Thirteen protesters were arrested, including one man who threw a soiled diaper at the marchers then attacked a photographer trying to record the scene.

Outside the Great Synagogue, where about 100 protesters shouted anti-gay slogans behind a thick police cordon, two members of the Knesset (parliament) tried to stop the march by sitting in the middle of King George V Street, the city's main thoroughfare. They were eventually dragged away by police.

The violence -- in stark contrast to the peaceful events of previous years -- came after attempts by the ultra-Orthodox mayor of Jerusalem, Uri Lupolianski, to ban the march.

That decision was overturned by a Jerusalem court Sunday, when a judge ordered the municipality to provide the relevant permits, decorate the route with rainbow banners and pay $13,000 in damages to Jerusalem Open House, which organized the march. The mayor also was ordered to pay damages out of his own pocket.

Earlier, a rare coalition of Muslim, Jewish and Christian leaders had urged the cancellation of a separate event called World Pride, originally scheduled to be held in Jerusalem in August. After consultations with police, the organizers delayed that celebration until next year because it coincided with the date of the planned Israeli pullout from Gaza.

The controversy seemed to increase support for Thursday's event, which attracted about 8,000 people, about twice as many as last year. The procession through the city center ended with a large open-air dance party in a city park.

Hundreds of police escorted the marchers under the personal command of Jerusalem City Police Chief Ilan Franco. In an unprecedented security operation, armed paramilitary border police standing every 5 yards cordoned off the streets surrounding Liberty Bell Park to allow revelers to dance undisturbed into the night.

Jerusalem Open House director Hagay Elad blamed the violence on the mayor.

"What we saw here today is a direct result of the incitement that took place during the past few weeks against the homo-lesbian community," Elad said. "This is not the first time we have seen how incitement in Israel leads to physical violence, which begins with Mayor Uri Lupolianski and his associates. "

David Bernstein, 23, a real estate broker wearing the black hat, frock coat and side-curls of the ultra-Orthodox, watched the parade in silence but did not hide his disapproval.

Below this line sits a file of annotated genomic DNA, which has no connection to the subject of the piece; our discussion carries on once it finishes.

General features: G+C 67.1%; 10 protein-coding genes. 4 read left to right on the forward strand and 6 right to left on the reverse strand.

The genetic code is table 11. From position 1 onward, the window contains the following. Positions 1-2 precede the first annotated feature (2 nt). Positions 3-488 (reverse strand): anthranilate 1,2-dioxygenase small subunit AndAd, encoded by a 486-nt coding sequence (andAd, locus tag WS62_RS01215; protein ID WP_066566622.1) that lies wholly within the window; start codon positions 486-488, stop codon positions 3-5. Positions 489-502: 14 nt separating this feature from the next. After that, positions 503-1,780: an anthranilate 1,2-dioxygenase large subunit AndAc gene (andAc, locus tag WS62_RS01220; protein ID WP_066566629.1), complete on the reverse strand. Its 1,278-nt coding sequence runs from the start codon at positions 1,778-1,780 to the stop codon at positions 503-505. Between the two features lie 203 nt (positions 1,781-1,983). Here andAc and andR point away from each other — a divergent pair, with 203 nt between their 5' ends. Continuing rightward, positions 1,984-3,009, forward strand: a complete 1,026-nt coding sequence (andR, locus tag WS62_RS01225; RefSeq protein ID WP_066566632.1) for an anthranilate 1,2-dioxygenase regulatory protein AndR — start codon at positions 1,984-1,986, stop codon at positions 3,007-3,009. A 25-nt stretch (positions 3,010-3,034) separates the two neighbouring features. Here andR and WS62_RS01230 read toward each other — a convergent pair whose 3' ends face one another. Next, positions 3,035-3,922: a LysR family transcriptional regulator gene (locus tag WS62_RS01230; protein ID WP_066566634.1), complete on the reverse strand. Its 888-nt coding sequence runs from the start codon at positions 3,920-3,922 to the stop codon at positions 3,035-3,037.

"I don't believe there is such a thing as homosexuality," said Bernstein. "It's simply not natural. I think the mayor was right to try and stop this march, particularly here in the holy city of Jerusalem."

Beneath a banner identifying his group as "Proud diplomats in the foreign service," Ziv Nevo-Kulman, 35, a former Israeli cultural attache in Tokyo, said it was important for gays and lesbians to be able to express their identity openly in the nation's capital.

"It's still easier to be gay in Tel Aviv, but things are improving," Nevo- Kulman said. "The Israeli civil service is very liberal when it comes to granting equal rights for gay couples. When I was posted to Tokyo, my partner was with me and he enjoyed full rights as if he were a spouse."

A 30-year-old Palestinian chef who declined to give his name said he had to come to predominantly Jewish West Jerusalem to express his sexuality. "It's not possible to be openly gay in Palestinian society," he said.

In stark contrast to other gay pride events around the world, even in Tel Aviv, only a handful of drag queens and very little exposed flesh were on view. Dafna Stromza, spokeswoman for Jerusalem Open House, said the gay and lesbian community in Jerusalem wanted to be accepted into the cultural mosaic of the city and so purposely toned down public expressions of their sexuality.

"The message is one of tolerance and acceptance and pluralism," she said. "Many of the participants are religious or conservative. We hold tolerance in Jerusalem to be of the utmost importance. What the marchers are expressing is not their sexual identity, but their belief in pluralism and diversity."

Annessa Kernberg, a 17-year-old high school student from San Francisco, cheered the parade from the window of the hostel where she was staying with a group of teenagers on a United Synagogue Youth tour.

"It's something that's been suppressed in the Jewish religion, and I think it's something we should embrace," she said. "It feels like home."